—W. E. Frye, Elizabethtown, Kentucky
Before the spring garden gets planted, I make a batch of little "scare-sparrows." With a supply of corks and chicken feathers, I stick a feather into the end of each cork. After the seeds are in the ground, I tie the corks two feet apart onto strings that are stretched above the rows I want to protect. The slightest breeze keeps the feathers fluttering, scaring away the sparrows.
—Bobbie Mae Cooley, Bowen, Illinois
If your little ones are like mine, they want to pick out what to wear but usually end up with mismatched shirts and pants. Here's a little trick: Find some scraps of material in different colors (bright solids are best), and cut out a lot of little tags with pinking shears; simple circles are fine. Then, with the child's help, divide all the clothes into groups. For example, there may be four shirts that all match up with two pairs of pants; every piece in this group gets the same color of tag stitched in. Then, when your little one chooses what to wear, all he or she needs to do is find matching tags. Children think this is fun, and it gives them the confidence to make decisions. They look better, too.
—Lois E. Klein-Miller, Gold Bar, Washington
It used to be that every time I removed the ashes from our fireplace, some of the fine particles became airborne and a cloud of dust later settled in the room. I've remedied this by lighting a crumpled sheet or two of newspaper in a rear corner of the fireplace just as I start to shovel out the ashes. The small, vigorous flame produces enough draft to draw the dust up the flue.
—Jerome Knapp, Menooka, Illinois
When I belt-sand a piece of wood—flat trim or shelving, for example—I often find hairline cracks and shallow imperfections. To eliminate these, I force white glue into the cracks and resand the surface. The sawdust fills the flaws and they disappear. Deeper ones may require several applications of glue, with a short drying period in between each treatment.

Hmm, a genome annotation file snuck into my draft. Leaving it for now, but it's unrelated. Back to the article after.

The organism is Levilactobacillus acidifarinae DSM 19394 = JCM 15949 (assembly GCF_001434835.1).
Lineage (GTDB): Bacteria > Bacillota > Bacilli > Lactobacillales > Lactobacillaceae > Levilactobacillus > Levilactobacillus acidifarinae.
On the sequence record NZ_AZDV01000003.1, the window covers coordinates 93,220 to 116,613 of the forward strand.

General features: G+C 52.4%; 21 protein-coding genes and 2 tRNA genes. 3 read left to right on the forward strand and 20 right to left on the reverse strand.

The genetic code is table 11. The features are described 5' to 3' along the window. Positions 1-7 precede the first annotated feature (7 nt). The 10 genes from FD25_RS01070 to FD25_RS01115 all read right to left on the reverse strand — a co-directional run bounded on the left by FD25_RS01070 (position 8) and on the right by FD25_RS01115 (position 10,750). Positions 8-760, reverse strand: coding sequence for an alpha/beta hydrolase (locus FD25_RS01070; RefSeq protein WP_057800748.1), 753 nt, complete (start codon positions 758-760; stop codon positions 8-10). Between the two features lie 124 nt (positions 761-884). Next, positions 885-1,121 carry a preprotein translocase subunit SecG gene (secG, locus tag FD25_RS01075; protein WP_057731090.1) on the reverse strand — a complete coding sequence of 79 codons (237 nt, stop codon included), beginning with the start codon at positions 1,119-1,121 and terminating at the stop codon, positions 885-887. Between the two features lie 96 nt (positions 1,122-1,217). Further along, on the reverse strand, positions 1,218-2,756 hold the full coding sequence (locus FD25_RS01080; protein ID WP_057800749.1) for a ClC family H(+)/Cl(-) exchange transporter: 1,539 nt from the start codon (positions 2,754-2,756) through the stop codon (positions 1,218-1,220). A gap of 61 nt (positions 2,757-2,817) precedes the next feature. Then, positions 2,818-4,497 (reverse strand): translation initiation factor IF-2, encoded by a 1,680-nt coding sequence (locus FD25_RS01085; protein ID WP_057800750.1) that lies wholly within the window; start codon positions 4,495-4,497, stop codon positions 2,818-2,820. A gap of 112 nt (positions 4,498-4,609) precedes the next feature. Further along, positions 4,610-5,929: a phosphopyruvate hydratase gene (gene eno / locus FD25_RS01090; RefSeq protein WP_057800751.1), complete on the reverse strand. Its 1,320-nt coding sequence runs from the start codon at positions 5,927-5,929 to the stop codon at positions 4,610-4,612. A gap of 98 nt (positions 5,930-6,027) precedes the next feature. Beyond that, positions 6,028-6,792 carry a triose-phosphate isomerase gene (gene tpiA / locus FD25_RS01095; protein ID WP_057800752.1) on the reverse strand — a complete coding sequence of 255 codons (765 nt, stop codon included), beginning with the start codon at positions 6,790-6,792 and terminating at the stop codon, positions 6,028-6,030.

And did you know that the plastic lid from a one-pound coffee can fits a quart can of motor oil perfectly? The lid is a good way to keep dirt and dust out of the lubricant once the can has been opened—although several companies now sell oil in screw-top bottles.
—Fred A. Race, Euclid, Ohio
The best way I know to bait a mousetrap is to glue a kernel of field corn onto it. I once caught two mice at the same time in a single trap.
—Sharon Fritchley, Gentryville, Indiana
In our old farmhouse, the flies seem to swarm right out of the walls on sunny days. They collect on the warm windowpanes—to all appearances, half asleep. In fact, they're so sluggish I can suck them up with my rechargeable, hand-held vacuum. Then I empty it outdoors and let them fly away. It's great: No killing, no chasing around with a flyswatter like a maniac and no messy splats to clean up.
—Lakshmi Tache, St. Louis de Richelieu, Quebec
On those hot summer days when deerflies swarm around your head, take an old hardhat and smear dark grease on top. As the flies invade, they will land on the hat and get caught in the grease.
—Allen Mader, Medford, Wisconsin
If you're faced with a lot of flies outside your doors, put some chicken liver in the bottom of a jar with holes punched in the lid. Flies can get in, but they can't get out.
—Earl and Barbara Hodel, Little Falls, Minnesota